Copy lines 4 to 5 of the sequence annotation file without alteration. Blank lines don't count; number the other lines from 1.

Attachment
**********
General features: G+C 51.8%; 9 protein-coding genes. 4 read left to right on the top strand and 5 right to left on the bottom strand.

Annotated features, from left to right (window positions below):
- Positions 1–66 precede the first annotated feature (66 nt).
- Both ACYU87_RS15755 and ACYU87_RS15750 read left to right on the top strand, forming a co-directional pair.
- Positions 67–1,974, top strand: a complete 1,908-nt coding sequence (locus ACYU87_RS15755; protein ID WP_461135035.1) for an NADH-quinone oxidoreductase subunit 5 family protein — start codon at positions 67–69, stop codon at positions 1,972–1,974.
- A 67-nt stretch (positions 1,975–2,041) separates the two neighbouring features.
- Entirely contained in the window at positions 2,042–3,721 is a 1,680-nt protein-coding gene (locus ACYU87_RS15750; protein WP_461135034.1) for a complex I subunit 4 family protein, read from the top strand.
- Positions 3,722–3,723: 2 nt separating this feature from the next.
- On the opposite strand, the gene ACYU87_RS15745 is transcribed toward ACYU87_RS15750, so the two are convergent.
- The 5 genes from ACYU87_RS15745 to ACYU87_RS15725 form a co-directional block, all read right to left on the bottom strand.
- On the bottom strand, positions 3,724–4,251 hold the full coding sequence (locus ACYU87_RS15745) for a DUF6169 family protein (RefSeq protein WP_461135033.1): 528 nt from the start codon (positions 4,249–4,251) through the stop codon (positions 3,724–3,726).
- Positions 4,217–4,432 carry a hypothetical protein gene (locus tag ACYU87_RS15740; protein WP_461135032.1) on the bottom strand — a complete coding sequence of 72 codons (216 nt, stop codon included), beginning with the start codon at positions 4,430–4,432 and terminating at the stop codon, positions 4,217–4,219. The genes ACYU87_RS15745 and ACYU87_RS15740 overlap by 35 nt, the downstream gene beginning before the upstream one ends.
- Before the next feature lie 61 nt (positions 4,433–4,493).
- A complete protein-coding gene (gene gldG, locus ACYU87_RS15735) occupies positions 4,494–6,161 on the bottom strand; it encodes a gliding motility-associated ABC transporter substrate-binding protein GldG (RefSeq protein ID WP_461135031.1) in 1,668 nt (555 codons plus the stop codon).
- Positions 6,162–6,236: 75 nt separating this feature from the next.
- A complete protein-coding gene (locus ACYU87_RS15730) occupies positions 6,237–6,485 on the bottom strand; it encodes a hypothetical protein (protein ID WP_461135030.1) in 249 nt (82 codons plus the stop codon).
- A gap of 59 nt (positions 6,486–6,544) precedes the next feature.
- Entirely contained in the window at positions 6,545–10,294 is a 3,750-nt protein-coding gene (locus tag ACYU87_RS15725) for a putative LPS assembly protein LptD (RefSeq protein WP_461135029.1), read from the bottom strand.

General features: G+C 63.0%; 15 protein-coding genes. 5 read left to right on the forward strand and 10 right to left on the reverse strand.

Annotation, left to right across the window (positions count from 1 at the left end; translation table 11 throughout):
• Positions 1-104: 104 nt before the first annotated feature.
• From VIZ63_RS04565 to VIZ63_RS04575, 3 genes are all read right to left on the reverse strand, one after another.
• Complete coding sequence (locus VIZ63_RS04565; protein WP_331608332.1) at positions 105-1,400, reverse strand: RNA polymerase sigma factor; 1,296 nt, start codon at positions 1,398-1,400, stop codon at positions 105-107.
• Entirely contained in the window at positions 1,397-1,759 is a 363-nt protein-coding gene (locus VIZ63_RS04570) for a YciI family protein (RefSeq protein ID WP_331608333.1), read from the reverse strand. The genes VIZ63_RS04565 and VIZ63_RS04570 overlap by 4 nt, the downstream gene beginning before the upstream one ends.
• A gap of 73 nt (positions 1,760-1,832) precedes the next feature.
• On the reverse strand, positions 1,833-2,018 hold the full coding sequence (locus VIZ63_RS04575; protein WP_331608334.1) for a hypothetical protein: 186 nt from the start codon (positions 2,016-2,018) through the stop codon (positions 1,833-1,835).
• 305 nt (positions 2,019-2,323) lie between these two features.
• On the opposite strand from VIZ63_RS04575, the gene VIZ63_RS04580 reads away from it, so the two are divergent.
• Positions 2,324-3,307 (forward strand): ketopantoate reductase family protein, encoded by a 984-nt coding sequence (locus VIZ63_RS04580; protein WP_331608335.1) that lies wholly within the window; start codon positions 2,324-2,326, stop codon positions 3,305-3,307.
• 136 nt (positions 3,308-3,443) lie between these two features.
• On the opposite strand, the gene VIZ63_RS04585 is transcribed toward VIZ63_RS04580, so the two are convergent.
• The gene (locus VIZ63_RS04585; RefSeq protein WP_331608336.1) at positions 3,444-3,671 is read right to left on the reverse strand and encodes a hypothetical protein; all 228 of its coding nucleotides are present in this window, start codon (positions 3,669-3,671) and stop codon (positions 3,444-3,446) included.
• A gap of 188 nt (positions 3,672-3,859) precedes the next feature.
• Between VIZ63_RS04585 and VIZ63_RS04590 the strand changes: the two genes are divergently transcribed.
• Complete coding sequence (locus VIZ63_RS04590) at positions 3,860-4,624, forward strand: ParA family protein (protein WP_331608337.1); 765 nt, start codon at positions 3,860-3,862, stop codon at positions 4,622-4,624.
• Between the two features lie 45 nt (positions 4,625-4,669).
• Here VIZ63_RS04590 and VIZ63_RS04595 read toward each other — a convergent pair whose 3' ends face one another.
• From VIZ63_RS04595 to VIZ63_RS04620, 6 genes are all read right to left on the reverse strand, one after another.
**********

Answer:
- Both ACYU87_RS15755 and ACYU87_RS15750 read left to right on the top strand, forming a co-directional pair.
- Positions 67–1,974, top strand: a complete 1,908-nt coding sequence (locus ACYU87_RS15755; protein ID WP_461135035.1) for an NADH-quinone oxidoreductase subunit 5 family protein — start codon at positions 67–69, stop codon at positions 1,972–1,974.